God had set her apart, found favor with her, and chose her for the specific task of bearing His one and only Son. But why Mary? She describes herself as just a humble servant in verse 48.
We don’t know much about Mary, but I believe His favor found her because He knew her heart. We see her incredible response to God’s plan in verse 38.
“And Mary said, ‘Behold, I am the servant of the Lord; let it be to me according to your word.’ And the angel departed from her.”
Mary knowing only the information revealed in verses 31-37, chooses to take the Lord at His Word. She doesn’t hesitate or seek counsel or mull on it for weeks. She follows. She accepts God’s will wholeheartedly.
This choice, this step of faith, is why we see Elizabeth further describe Mary in this way.
“Blessed is she who has believed that the Lord would fulfill his promises to her!” Luke 1:45 (NIV)
I love this verse because I believe it shows a connection between belief, obedience, and favor.
Belief is one of the things that is a resounding theme throughout the Gospels. When Jesus heals or ministers, He points out the belief of those He encounters. He says it’s their belief that truly saves them. Therefore, belief becomes the foundation of faith in the Gospel. It’s not just an acknowledgement of fact. It’s a conviction of confidence.
Mary believed the Lord would fulfill His promises to her, and then it became easy for her to walk into His plan for her life. A plan that made no sense on any day, but was her plan all the same. A plan she was chosen to live out.
What we see Mary choose to do, we can easily apply to ourselves. When I believe God is who He says He is and does what He says He will do, then obedience becomes easy. I trust His character, and my faith moves me forward after Him, in what He has asked me to do.
And that is what gives us God’s favor. Following Him into what He has asked us to do. That’s why Mary was labeled “blessed.” She took God at His word, and she immediately surrendered to His will for her life. I believe Mary is a prime example of someone who went to God for fulfillment first. She didn’t waver. She didn’t seek temporary help. She rested in who God said she was.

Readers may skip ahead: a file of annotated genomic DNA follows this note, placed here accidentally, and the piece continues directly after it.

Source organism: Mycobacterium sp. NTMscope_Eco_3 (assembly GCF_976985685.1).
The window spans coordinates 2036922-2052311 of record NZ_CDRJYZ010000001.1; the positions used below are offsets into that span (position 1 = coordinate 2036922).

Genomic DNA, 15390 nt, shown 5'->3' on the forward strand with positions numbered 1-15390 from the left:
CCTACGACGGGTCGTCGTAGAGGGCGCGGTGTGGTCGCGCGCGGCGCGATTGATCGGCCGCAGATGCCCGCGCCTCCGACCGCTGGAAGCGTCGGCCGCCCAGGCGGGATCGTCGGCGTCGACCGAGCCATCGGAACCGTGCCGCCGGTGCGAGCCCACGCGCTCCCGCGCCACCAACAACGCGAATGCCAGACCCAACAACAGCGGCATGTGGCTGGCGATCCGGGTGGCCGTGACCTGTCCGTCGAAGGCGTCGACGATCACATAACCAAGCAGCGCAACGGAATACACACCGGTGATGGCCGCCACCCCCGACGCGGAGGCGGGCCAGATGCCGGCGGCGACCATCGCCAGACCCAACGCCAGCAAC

I think that’s what fills the emptiness we feel - that need we try to meet on our own. It’s that greater need that needs something bigger than anything the words of a woman could ever offer.
It’s knowing our God. It’s choosing to believe. It’s moving forward in faith like Mary.
It’s resting in His favor.
That right there will eclipse the new book we open up or the pretty verse pic we Instagram or the convicting quote we pull from our favorite woman of faith. It will make those things purely supplementary, lovely additions to our life, like ornaments on the Christmas tree instead of the tree itself.
So, like Mary, let’s believe first. Let’s rest in His favor. And, let’s take some time to ponder it all over this Christmas season.
But Mary treasured up all these things, pondering them in her heart.” Luke 2:19
Amy Bufkin has loved Jesus for as long as she can remember. Even though she basically lived at her local church growing up, her faith and relationship with The Lord was incredibly shallow until her early twenties. It was then Amy learned how to study her Bible, began to truly commune with God, and her shallow faith began to deepen as she got to know her Lord and Savior. Now her passion is to communicate the same truths that changed her life to young women in as many ways as possible. You can find her on Instagram | Facebook